Green (Amaranthus hybridus)
Amaranth loves to grow in areas where any decent self respecting weed would never go. Also known as pigweed in some areas of the United States, you can find amarant in abandoned lots, waste areas and along roadsides across North America. Introduced, it is a annual herb with a stout up-right stem and alternating leaves. The leaves are broadest near the base and one to two inches long. The flowers form on densely crowded spikes and the fruits are tiny and incased in short, flexible brackets. Several species of Amaranthus are edible but pigweed is a well known concentrator of nitrates and plants from nitrate-fertilized areas should be eaten in moderation.
Collect young leaves for greens when plant is a few inches tall and before stem becomes woody. Boil for 10-20 minutes until tender and serve with butter and seasonings. Add other early spring herbs such as dandelion and chicory greens to add more flavor. Add vinegar, sliced boiled egg and bacon or shredded cheese. Fresh leaves make wonderful fresh salads and dried leaves are great added to soups in the winter.
The seeds are edible either whole or ground into a meal or flour. Use as a flour substitute in any baking recipe. Pick seed clusters as the plants mature but before the seeds begin to fall. Dry completely and thresh by shaking into a brown paper bag and winnow on a screen or shallow bowl in a light breeze.
Amaranth and Wild Rice
- 2 c Amaranth, chopped Or other wild green)
- 2 c Water
- 1 c Wild rice
- 1 md Tomato, chopped
- 1 md Onion chopped
- 1 ts Cumin seeds
- 1 ts Coriander powder
- 2 Green chilies chopped fine
Sauté cumin seeds, chopped green chilies, and onion in a small amount of cooking oil. Add tomatoes and pigweed and saute for two-five minutes . Cover simmer for five minutes on low heat. Wash the rice and add to mixture. Add remaining ingredients and bring to boil. Reduce heat, cover and cook for ten minutes or until rice is tender on low heat.
- 1 c whole wheat flour
- 1/2 c amaranth flour
- 1/2 c dried red clover blooms
- 1 tb Baking powder
- 1/2 ts Salt (optional)
- 1/4 ts Orange flavoring
- 1 c Water or orange juice
- 1/4 c Vegetable oil
- 1/4 c honey
Combine all dry ingredients in a medium bowl. Add liquid ingredients and stir untilcompletely mixed. Spoon into muffin tins and bake at 375 degrees for 15-20 minutes.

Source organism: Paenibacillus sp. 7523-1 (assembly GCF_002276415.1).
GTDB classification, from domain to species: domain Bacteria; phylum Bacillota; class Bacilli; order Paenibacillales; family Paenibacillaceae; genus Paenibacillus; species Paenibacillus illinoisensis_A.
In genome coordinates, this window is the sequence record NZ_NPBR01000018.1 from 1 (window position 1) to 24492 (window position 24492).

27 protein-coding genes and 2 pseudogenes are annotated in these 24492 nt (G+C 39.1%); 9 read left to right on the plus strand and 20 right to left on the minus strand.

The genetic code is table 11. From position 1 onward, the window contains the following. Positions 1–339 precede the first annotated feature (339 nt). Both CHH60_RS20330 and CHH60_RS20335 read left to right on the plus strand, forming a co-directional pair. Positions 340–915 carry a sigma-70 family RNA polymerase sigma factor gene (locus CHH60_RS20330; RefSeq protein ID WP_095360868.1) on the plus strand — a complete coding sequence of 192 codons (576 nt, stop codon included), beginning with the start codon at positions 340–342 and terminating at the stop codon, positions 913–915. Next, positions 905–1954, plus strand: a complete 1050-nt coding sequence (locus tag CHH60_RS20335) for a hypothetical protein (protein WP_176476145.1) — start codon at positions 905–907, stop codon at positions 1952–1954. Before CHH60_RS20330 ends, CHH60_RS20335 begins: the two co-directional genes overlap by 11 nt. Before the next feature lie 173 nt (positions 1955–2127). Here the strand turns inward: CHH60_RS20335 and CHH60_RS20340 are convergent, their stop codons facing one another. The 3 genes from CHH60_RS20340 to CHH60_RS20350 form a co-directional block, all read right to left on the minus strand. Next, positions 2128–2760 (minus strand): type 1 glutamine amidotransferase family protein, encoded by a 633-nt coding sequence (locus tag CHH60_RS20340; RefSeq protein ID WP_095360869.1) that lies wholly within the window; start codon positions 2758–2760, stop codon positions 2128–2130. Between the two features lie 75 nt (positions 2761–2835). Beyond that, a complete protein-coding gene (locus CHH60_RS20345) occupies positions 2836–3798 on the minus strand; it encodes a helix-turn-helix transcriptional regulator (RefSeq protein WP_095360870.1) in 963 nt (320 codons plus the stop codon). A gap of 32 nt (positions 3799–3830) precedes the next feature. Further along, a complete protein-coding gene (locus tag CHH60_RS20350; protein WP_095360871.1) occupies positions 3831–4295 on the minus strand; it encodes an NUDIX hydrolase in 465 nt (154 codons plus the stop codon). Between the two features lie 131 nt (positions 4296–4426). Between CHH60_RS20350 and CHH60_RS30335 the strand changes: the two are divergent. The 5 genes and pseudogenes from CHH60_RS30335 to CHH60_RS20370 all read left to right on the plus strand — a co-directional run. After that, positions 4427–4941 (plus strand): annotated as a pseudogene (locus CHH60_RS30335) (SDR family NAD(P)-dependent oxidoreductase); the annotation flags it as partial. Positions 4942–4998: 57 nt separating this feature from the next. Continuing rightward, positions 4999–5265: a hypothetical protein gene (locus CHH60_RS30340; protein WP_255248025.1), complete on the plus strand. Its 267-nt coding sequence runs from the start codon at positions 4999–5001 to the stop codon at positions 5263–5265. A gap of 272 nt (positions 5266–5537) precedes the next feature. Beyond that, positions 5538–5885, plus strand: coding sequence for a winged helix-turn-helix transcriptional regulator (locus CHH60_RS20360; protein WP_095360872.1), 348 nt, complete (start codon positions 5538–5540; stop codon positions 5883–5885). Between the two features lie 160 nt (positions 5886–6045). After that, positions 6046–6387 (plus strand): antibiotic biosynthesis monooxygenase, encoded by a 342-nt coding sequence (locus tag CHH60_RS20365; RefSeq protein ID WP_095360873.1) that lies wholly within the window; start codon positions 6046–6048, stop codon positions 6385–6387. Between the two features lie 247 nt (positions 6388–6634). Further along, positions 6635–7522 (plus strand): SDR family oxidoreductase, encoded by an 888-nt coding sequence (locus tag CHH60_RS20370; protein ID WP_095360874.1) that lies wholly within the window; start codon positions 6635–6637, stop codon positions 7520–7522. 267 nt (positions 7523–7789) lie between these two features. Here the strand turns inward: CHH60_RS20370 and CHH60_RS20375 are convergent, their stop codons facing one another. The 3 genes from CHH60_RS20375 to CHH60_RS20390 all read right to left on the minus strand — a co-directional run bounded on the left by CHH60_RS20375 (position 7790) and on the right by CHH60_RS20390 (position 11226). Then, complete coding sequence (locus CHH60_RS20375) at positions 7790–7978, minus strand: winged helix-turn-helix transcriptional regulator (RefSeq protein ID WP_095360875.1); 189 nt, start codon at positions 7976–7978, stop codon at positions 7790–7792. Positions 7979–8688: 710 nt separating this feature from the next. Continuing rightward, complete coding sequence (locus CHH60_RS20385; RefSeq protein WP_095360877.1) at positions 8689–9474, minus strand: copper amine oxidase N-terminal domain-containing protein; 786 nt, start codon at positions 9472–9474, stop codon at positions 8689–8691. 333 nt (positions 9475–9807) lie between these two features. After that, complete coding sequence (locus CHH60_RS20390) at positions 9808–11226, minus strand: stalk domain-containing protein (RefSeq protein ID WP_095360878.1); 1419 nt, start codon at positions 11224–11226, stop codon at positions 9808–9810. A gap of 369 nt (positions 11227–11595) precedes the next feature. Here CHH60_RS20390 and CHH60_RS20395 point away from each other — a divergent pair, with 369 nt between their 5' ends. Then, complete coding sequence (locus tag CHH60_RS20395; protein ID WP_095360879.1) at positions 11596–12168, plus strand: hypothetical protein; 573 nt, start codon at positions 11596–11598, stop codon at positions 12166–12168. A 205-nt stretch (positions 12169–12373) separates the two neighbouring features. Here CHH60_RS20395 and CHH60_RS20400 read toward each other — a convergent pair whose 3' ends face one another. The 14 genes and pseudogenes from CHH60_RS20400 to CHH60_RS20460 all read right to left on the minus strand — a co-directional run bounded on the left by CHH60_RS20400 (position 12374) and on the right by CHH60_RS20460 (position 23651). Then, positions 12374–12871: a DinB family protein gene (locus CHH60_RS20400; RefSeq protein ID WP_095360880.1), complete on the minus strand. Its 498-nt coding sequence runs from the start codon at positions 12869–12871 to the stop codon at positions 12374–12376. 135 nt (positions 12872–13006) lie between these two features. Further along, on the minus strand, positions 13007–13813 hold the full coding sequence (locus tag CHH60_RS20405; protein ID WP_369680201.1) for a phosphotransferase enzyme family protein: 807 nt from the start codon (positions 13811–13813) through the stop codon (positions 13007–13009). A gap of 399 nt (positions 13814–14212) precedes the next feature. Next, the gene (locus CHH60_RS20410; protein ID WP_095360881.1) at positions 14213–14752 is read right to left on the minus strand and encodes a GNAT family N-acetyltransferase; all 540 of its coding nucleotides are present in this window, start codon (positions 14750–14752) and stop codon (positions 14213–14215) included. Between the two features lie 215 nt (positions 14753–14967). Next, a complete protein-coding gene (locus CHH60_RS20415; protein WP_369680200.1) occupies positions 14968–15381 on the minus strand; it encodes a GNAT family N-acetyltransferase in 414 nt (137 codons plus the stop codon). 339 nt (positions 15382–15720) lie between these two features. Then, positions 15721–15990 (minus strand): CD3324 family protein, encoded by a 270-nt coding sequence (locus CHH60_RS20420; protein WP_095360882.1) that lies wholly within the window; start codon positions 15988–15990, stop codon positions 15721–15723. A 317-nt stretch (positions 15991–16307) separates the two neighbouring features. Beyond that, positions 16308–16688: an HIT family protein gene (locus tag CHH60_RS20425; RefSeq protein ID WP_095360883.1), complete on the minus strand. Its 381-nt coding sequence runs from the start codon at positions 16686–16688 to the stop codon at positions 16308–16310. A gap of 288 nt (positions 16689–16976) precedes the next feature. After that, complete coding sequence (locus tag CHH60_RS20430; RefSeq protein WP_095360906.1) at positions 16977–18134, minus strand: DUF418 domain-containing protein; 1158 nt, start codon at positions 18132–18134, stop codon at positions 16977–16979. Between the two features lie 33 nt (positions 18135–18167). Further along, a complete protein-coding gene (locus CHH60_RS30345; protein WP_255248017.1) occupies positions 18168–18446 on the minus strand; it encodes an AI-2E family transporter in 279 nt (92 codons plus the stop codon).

Source: Wild Greens and Salads, by Christopher Nyerges, 1982
- 1 cup amaranth seed
Grind one cup of amaranth seeds to a fine powder. This can be done with a primitive stone grinder or a modern kitchen blender. Mix with honey until you reach a halvah-like
consistency. You can form this into balls and roll the balls in the whole amaranth seeds.
This is a very tasty trail snack. Works best with the white amaranth seeds.
Amaranth Green Rolls
Among the foods I offered tonight were Amaranth Green rolls, based on Anne Gardon’s
recipe for Lamb’s Quarters rolls. These are super easy to make.
- 2 cups cooked, chopped greens (you’ll need about 8 cups fresh to end up with this amount–or do what I did and use a mixture of fresh and the ones you’ve been blanching and stockpiling in the freezer)
- 1 small onion, finely chopped
- 1 cup ricotta cheese
- 1 egg
- 1/2 cup minced fresh herbs (I used parsley, thyme, and oregano)
- Salt and freshly ground black pepper to taste
Wrap 12 sheets filo pastry in a damp towel. The towel will keep them from drying out during the preparation, and make the sheets easier to work with.
Work with 2 sheets of filo at a time. Brush one sheet of filo with olive oil. Lay another sheet on top. Cut in half legnthwise.
Spoon 1-2 Tablespoons greens mixture onto one end of one of the filo half strips. Roll, tucking in the sides as you go. Brush end with olive oil and press to seal. Place on
baking sheet, seam side down. Repeat with other half of filo. Repeat with the rest of the filo sheets and the greens mixture.
Bake at 375 F/ 190 C for approx. 20 minutes until golden. Let cool. Slice crosswise to make bite sized appetizers. Makes approx. 12 rolls/24 bite sized.